beginning was critical in preventing potential issues from arising. As [Honolulu] Civil Beat was transitioning business models and building out a new revenue team, it held weekly meetings that included the entire staff (these meetings are now bi-weekly). These meetings ensured that the editorial side of the organization knew what revenue was doing, and vice versa. It is necessary to carry over this communication into daily workflow. For example, the Civil Beat revenue team runs its messaging by editorial staff so they become familiar with the vocabulary. They also regularly communicate to editorial staff what members are saying about Civil Beat as a way to create cohesion around the efforts of producing public service journalism and soliciting membership to support it.”

[After joining the Rivard Report in an advertising role and getting promoted, Katy] Silva’s marketing role demands a lot of collaboration with other members of Rivard Report’s revenue team. She works with the events coordinator as a marketer, and she also works with the membership coordinator to develop effective campaigns. At Rivard Report, both the events and membership coordinators have an audience engagement component to their jobs, and Silva, likewise, sees her collaboration with them as ways to use marketing to grow the audience.

But also make sure the revenue team understands the separation.

[VTDigger’s director of underwriting Dylan] Woodrow has had to learn about the interaction between the business and news side of journalism. He recalls a learning experience from not long after he started, when he told a reporter to let him know when he’s running a story on a particular topic because he had an underwriter interested in placing ads. The “no” response he received was his first lesson in the firewall between the business team and editorial team.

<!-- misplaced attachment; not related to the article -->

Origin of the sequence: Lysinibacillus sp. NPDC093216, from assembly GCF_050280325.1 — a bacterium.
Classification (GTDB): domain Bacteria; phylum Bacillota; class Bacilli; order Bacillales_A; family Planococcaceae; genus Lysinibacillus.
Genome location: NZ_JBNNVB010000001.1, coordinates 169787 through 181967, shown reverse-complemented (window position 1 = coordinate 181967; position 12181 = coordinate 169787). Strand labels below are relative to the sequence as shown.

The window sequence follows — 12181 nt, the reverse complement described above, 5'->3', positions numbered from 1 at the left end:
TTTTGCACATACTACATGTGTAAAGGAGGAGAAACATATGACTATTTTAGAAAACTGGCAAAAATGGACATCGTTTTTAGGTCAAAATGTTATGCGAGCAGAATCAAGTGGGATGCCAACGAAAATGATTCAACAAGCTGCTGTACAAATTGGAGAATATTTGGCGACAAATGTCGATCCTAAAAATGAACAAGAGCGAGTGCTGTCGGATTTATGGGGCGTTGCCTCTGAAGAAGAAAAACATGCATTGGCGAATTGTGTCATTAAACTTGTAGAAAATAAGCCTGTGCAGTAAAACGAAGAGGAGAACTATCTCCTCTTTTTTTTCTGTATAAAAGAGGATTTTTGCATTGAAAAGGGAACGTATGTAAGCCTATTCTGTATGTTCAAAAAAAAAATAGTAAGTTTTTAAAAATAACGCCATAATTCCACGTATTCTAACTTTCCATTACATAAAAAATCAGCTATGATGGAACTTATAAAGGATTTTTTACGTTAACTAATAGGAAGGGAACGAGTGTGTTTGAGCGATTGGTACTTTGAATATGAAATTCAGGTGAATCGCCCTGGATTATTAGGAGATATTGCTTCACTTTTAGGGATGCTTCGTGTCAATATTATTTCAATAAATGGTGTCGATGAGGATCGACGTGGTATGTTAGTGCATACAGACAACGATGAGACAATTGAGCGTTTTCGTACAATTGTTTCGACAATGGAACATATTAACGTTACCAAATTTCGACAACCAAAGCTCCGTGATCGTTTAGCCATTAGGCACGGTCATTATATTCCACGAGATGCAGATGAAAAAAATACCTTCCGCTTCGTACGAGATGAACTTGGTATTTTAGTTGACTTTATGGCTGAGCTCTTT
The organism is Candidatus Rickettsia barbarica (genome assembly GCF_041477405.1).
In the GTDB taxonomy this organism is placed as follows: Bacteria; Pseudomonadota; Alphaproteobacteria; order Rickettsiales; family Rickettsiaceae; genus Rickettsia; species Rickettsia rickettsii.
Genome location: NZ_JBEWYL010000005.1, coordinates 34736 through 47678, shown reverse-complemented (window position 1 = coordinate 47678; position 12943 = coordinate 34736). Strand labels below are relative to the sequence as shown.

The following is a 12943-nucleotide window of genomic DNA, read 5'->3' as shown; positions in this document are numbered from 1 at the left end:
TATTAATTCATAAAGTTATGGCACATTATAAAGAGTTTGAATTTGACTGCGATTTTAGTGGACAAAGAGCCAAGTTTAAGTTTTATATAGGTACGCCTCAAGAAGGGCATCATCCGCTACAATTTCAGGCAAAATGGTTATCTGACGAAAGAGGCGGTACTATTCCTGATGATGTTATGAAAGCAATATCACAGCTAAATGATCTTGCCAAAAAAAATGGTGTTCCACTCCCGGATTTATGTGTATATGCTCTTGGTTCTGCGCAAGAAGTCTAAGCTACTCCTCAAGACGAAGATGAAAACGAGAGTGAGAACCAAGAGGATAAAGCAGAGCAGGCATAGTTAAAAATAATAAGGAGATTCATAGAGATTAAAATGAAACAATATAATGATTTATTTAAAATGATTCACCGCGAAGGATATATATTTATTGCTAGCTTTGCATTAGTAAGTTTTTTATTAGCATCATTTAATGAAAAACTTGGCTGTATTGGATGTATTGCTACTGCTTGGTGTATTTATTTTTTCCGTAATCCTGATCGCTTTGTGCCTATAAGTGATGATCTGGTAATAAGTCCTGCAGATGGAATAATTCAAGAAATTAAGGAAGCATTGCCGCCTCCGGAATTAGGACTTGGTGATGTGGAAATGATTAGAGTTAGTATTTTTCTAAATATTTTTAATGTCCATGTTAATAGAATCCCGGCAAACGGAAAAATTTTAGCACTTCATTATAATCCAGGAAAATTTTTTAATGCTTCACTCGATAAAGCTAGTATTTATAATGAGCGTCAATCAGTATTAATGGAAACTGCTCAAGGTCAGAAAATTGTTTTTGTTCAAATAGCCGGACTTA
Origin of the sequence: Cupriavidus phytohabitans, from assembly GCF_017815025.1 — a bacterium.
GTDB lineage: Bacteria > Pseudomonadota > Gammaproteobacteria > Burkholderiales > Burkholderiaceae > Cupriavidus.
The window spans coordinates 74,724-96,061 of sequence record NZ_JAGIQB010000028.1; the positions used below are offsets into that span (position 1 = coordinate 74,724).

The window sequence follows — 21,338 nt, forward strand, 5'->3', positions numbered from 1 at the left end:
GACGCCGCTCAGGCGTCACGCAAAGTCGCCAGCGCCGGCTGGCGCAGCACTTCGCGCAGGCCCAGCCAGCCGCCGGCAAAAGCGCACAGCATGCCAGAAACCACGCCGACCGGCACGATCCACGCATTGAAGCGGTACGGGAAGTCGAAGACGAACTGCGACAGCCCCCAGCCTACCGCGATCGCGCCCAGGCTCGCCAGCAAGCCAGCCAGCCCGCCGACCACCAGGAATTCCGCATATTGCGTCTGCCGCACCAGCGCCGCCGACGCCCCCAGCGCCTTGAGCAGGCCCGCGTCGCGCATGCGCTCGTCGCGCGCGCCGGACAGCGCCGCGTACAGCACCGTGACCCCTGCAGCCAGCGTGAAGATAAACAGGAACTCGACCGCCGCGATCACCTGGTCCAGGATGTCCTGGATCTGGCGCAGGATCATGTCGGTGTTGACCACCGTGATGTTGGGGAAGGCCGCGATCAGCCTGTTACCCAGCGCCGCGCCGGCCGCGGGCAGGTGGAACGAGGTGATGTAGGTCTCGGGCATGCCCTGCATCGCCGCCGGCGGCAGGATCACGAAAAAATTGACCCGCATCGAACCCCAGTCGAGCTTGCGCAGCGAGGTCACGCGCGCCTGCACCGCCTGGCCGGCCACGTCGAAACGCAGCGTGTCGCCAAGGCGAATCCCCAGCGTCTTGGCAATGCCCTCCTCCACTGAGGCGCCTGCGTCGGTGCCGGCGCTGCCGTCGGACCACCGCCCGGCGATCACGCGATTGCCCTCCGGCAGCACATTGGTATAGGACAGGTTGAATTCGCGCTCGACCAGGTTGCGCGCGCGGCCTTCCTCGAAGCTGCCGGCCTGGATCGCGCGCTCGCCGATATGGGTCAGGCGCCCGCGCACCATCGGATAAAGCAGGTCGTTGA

This division was not intuitive for Woodrow, but it was learnable. It did not take much for him to understand that there was a necessary separation that did not mean breaking off communication. He enjoys working next to reporters, and like many of the other individuals profiled here from exemplary Civic News Organizations, Woodrow states that simply knowing what the newsroom is doing helps him in his work seeking out potential underwriters.

Find the right person with the right interests, not just the right skillsets.

Tanner Curl began working at MinnPost in August of 2017. He was hired as Director of Development, a role he still holds, and it was his first job in media. Prior to being hired at MinnPost, Curl worked at an arts nonprofit, the Loft Literary Center. … For instance, Curl says that when the New York Times established its digital paywall, it raised a lot of questions for him — will it work, and how will they convince people to pay for a digital product? Curl had multiple years of nonprofit fundraising experience when he was hired, which clearly was an asset. But it was also important that he had a deep interest in the news, and his curiosity about the business of journalism feeds the creative and strategic thinking he says is essential for a role like Director of Development… It’s “hard to ask for money if you don’t believe in what it’s being spent on.”

Consider who should be the financial face of the organization.

[Director of development Amanda] Wilson’s support includes detailed research of current and prospective donors, projecting the capacity for donors to increase giving amounts, and communicating this relevant information to [Marshall Project president Carroll] Bogert. This work helps Bogert to know donors and what motivates them, as well as helps her craft a financial ask. According to Wilson, Bogert spends much more time getting to know people than actually asking for money.

The Marshall Project’s fundraising is built on sturdy relationships, and Wilson and Bogert spend a lot of time reaching out to donors and prospective donors to understand where The Marshall Project’s funding needs overlap with the goals of the donor. “Finding this intersection,” Wilson states, is “where the magic happens.”

Determine if audience development plays a role in this goal.

[Bridge Magazine membership director Amber] DeLind works mostly at the point where audience members convert from loyal readers to supporting members. She describes her role as “taking what could be simple transactional relationship and converting it to a reader community.” This is in addition to many of the responsibilities mentioned in other case studies, such as engaging with members and the public at large, serving as liaison between the newsroom and the public, and in general communicating what it means to be a nonprofit news organization and why Bridge needs members support.

To see the full job descriptions, org charts, and more, here’s the full report.

Illustration of money and time juggler by Adam Koon used under a Creative Commons license.

POSTED     Aug. 13, 2019, 9:55 a.m.